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Pearl of China
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Anchee Min's new novel reveals the extraordinary life of Pearl S Buck; Nobel Prize-winning Buck wrote bestselling novel The Good Earth, the first paperback ever published in the USA which recently shot up the bestseller charts again as an Oprah pick Empress Orchid has sold 400,000 copies and was a Richard & Judy Club selection Publication will be marked with major consumer advertising to captivate all the fans of Empress Orchid and The Last Empress

As a girl in Maoist China, Min (Red Azalea) was ordered to denounce Pearl S. Buck; now she offers a thin sketch of the Nobel laureate's life from the point of view of fictional Willow Yee, a fiercely loyal friend. A lifelong friendship begins in Chin-kiang when Willow meets Pearl, whose missionary father converts Willow's educated but impoverished father. Under threat from hostilities toward foreigners, Pearl departs for the safety of Shanghai, and, later, to America for college, but she returns for her wedding to find that Willow is the satisfied founder of a newspaper and a very unhappy wife. While a changing China swirls around them, their friendship is tested as they both fall in love with the same poet. As the 1949 revolution looms, Pearl flees China, and Willow's husband becomes Mao's right-hand man, leading to a fateful showdown with Madam Mao when Willow refuses to denounce her lifelong friend. Though the setting and revolutionary backdrop are inherently dramatic, Min's account of an epic friendship is curiously low-key, with some sections reading more like a treatment than a narrative. (Apr.) Copyright 2010 Reed Business Information.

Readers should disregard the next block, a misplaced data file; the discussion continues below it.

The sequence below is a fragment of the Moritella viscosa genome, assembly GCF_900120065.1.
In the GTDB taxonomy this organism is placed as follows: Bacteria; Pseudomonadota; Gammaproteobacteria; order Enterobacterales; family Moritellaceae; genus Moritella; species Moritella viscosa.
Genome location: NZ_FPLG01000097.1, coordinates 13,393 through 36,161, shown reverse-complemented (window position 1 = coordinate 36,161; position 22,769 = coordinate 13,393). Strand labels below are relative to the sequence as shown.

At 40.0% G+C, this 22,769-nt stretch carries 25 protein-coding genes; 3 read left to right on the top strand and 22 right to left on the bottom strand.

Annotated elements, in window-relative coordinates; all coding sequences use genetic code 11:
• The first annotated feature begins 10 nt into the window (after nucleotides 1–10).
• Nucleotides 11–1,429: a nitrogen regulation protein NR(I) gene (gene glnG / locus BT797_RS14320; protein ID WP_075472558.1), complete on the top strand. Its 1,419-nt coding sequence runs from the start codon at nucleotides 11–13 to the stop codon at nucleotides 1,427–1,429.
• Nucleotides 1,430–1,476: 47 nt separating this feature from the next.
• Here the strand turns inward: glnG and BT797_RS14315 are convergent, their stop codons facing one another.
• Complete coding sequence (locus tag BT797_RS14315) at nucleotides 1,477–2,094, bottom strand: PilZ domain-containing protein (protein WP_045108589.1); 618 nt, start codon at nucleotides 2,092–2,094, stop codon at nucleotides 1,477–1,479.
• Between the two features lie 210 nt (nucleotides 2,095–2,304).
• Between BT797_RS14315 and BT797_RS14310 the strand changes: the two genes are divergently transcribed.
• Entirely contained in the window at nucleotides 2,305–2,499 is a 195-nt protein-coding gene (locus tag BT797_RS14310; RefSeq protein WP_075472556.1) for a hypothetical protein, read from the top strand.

About the Author

Anchee Min was born in Shanghai in 1957, and grew up during Mao's Cultural Revolution (1964-1976). As a teenager she was taught to denounce Pearl S. Buck as an American Cultural Imperialist. At the age of seventeen she was sent to a labour collective, where a talent scout for Madame Mao recruited her to work in propaganda films as an actress because of her proletarian look. In 1984, at the age of twenty-seven, Anchee Min left China for the United States. She first learned English through American public radio and children's television programmes and talk shows. To earn a living she worked as a house-cleaner, waitress, fabric-painter, and in construction and plumbing, while going to school at night. Anchee Min's memoir Red Azalea was published in 1994 and was chosen as a New York Times Notable Book of the Year, with rights sold in over twenty countries. Anchee Min is also the author of best-selling historical fiction novels including Becoming Madame Mao, Empress Orchid (a Richard & Judy selection in 2006) and The Last Empress.

Reviews